Those were the days we measured progress in days.
Then came the Trump "Resistance", postmodern anarcho-tyranny waged from the recording studios of Hollywood and Manhattan.
Despite nothing material changing since the election, and no real challenge to the cultural hegemony--other than that implied by Trump's election--the Left pushes for stricter limits on speech and behavior while doubling down on pro-Narrative propaganda. The genuine hysterics mask the totalitarian power grab. We have the first resistance practicing public purges. It's all very weird.
Having long ago banned too openly "conservative" people from participation in celebrity--yet, somehow, still, Trump!--there is nothing else now but to come for the silent or suspect. Taylor Swift counts as both. But they'd been after her for a long time--since she had the temerity to win one of Beyonce's awards, at least, but then Kanye only took the stage in outrage because Taylor was so provocatively white a persona in the first place. She was greeted with hostility by black America and artists from the get-go.
Black America adopted her as a white icon long before white nationalists, for the same reasons and without irony.
Swift's haters are taking advantage of the new, harsher cultural order mandated by the Resistance, to take her down if they can. Trump was their 9/11. The Resistance spawns various versions of the Iraq War, ginned up to milk the mania. One of those campaigns is turned on Swift. Steve Sailer's law of female journalism is very much in evidence and effect.
(That law, something like "most female journalism is dedicated to creating a world wherein the journalist herself will be considered hotter-looking" should come with the corollary that black women demonstrate the effect with a higher level of intensity.)
Along with this a diverse millennial generation is assuming the establishment media reigns. Salon and Slate have long nurtured the SJW thumbsucker genre, where young writers weave warm coats for their vanity out of critical race theory and the latest Current Year fads.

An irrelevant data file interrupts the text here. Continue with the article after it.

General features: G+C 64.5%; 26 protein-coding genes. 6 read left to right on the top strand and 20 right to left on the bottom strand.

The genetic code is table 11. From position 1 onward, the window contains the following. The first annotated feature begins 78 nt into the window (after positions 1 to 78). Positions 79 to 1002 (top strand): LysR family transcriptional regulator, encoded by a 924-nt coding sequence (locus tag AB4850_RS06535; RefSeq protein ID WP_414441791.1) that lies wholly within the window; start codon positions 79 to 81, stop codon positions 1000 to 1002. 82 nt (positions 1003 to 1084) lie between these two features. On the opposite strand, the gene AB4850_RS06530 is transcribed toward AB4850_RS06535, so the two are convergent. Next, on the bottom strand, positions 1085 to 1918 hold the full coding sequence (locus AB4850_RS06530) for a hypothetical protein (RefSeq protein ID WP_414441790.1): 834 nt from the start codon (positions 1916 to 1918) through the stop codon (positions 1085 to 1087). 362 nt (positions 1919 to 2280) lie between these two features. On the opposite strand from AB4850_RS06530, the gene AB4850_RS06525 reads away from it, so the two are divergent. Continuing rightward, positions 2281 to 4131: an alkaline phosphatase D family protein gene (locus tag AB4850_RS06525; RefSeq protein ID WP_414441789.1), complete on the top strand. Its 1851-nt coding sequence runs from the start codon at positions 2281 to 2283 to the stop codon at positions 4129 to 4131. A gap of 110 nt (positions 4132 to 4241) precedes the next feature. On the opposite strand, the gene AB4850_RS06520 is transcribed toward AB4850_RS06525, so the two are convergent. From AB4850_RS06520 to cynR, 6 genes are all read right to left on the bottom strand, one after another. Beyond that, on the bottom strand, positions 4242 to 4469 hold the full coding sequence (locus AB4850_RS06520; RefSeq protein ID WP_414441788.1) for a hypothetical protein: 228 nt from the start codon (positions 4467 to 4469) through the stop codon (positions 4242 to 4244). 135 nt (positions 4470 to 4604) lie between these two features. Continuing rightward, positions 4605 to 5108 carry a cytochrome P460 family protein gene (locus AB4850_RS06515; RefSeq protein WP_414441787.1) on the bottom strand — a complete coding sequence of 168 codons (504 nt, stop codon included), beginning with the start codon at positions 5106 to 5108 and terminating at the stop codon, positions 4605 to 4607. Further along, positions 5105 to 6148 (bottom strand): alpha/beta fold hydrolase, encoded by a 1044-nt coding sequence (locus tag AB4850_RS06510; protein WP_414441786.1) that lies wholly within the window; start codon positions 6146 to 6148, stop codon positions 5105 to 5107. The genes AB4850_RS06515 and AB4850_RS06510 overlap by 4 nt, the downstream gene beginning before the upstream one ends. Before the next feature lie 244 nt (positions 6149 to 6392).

Being well into the Current Year the fossils of the old establishment are sounding more and more like Slate and Salon. Time and Newsweek, grasping for both solvency and relevance, have adopted critical theory and identity politics fads in analyses and editorials.
(It's telling that no mainstream outlet yet has even thought of dipping a toe into the alt right perspective; it's not that they're leaving money on the table, they don't even want to know if it's there.)
So it was perhaps inevitable the Guardian would call out Taylor Swift's racism in its very own editorial voice, and the tone of that voice now has a hint of up-talk.
In the year since Donald Trump was elected, the entertainment world has been largely united in its disdain for his presidency. But a notable voice has been missing from the chorus: that of Taylor Swift, the world’s biggest pop star. Her silence is striking, highlighting the parallels between the singer and the president: their adept use of social media to foster a diehard support base; their solipsism; their laser focus on the bottom line; their support among the “alt-right”.Is there a name for the "striking parallel" that isn't? Even if Trump and Swift were somehow alone in "adept use of social media" (Kim Kardashian is Hitler) it wouldn't tie them together ideologically.
But what struck me above all was this particle of oblivion:
Swift’s songs echo Mr Trump’s obsession with petty score-settling in their repeated references to her celebrity feuds, or report in painstaking detail on her failed romantic relationships (often, there is crossover). The message is quintessentially Trumpian: everyone is out to get me – but I win anyway. Seeded with clues to the identities of her famous associates, her lyrics reel in and solidify a hardcore fanbase – usually young, female followers known as “Swifties” – who passionately defend her honour on social media by attacking her detractorsAs I wrote here before, Swift's "petty score-settling" is her adoption of the black model of popular music. Indeed, the pettiest and most prominent of those scores is that with Kanye West. Trump always appealed to black rappers especially, before he became a political figure in earnest, precisely for his style, which (you want to bang your head against the wall sometimes) he adopted in some part from black popular culture!
But even Trump didn't invent the posse of dedicated friends. That too is Harlem, not Queens or Taylor Swift's Reading, Pennsylvania.
The elite are operating the Megaphone out their ass.